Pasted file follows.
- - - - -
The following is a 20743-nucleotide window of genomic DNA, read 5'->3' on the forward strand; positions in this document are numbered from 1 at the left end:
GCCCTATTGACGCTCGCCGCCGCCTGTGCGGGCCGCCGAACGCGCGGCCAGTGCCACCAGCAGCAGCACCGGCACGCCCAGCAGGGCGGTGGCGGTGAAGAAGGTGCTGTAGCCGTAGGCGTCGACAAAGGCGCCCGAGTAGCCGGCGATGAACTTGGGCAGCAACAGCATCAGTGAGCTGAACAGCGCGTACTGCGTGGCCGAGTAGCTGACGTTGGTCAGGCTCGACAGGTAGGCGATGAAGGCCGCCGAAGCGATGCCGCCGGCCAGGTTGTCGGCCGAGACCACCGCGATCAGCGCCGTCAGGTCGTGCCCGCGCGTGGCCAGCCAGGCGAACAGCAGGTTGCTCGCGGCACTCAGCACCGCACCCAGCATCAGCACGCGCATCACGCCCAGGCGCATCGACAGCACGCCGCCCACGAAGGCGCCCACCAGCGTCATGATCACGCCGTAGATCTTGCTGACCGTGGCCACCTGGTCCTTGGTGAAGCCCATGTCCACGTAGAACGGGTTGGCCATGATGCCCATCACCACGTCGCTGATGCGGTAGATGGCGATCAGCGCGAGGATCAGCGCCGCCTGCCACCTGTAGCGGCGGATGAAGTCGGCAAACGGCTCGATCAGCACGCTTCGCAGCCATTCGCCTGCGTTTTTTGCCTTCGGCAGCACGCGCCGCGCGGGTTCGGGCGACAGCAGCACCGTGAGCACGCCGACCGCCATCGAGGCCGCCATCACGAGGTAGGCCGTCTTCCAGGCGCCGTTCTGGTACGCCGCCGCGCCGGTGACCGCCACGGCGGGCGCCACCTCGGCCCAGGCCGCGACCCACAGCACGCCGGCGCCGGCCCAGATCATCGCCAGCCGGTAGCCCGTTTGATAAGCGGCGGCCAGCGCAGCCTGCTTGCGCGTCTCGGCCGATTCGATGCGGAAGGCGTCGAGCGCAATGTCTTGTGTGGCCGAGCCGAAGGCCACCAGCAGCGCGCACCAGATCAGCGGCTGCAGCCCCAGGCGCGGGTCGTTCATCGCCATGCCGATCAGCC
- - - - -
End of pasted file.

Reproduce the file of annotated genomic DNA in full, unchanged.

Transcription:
The following is a 20743-nucleotide window of genomic DNA, read 5'->3' on the forward strand; positions in this document are numbered from 1 at the left end:
GCCCTATTGACGCTCGCCGCCGCCTGTGCGGGCCGCCGAACGCGCGGCCAGTGCCACCAGCAGCAGCACCGGCACGCCCAGCAGGGCGGTGGCGGTGAAGAAGGTGCTGTAGCCGTAGGCGTCGACAAAGGCGCCCGAGTAGCCGGCGATGAACTTGGGCAGCAACAGCATCAGTGAGCTGAACAGCGCGTACTGCGTGGCCGAGTAGCTGACGTTGGTCAGGCTCGACAGGTAGGCGATGAAGGCCGCCGAAGCGATGCCGCCGGCCAGGTTGTCGGCCGAGACCACCGCGATCAGCGCCGTCAGGTCGTGCCCGCGCGTGGCCAGCCAGGCGAACAGCAGGTTGCTCGCGGCACTCAGCACCGCACCCAGCATCAGCACGCGCATCACGCCCAGGCGCATCGACAGCACGCCGCCCACGAAGGCGCCCACCAGCGTCATGATCACGCCGTAGATCTTGCTGACCGTGGCCACCTGGTCCTTGGTGAAGCCCATGTCCACGTAGAACGGGTTGGCCATGATGCCCATCACCACGTCGCTGATGCGGTAGATGGCGATCAGCGCGAGGATCAGCGCCGCCTGCCACCTGTAGCGGCGGATGAAGTCGGCAAACGGCTCGATCAGCACGCTTCGCAGCCATTCGCCTGCGTTTTTTGCCTTCGGCAGCACGCGCCGCGCGGGTTCGGGCGACAGCAGCACCGTGAGCACGCCGACCGCCATCGAGGCCGCCATCACGAGGTAGGCCGTCTTCCAGGCGCCGTTCTGGTACGCCGCCGCGCCGGTGACCGCCACGGCGGGCGCCACCTCGGCCCAGGCCGCGACCCACAGCACGCCGGCGCCGGCCCAGATCATCGCCAGCCGGTAGCCCGTTTGATAAGCGGCGGCCAGCGCAGCCTGCTTGCGCGTCTCGGCCGATTCGATGCGGAAGGCGTCGAGCGCAATGTCTTGTGTGGCCGAGCCGAAGGCCACCAGCAGCGCGCACCAGATCAGCGGCTGCAGCCCCAGGCGCGGGTCGTTCATCGCCATGCCGATCAGCC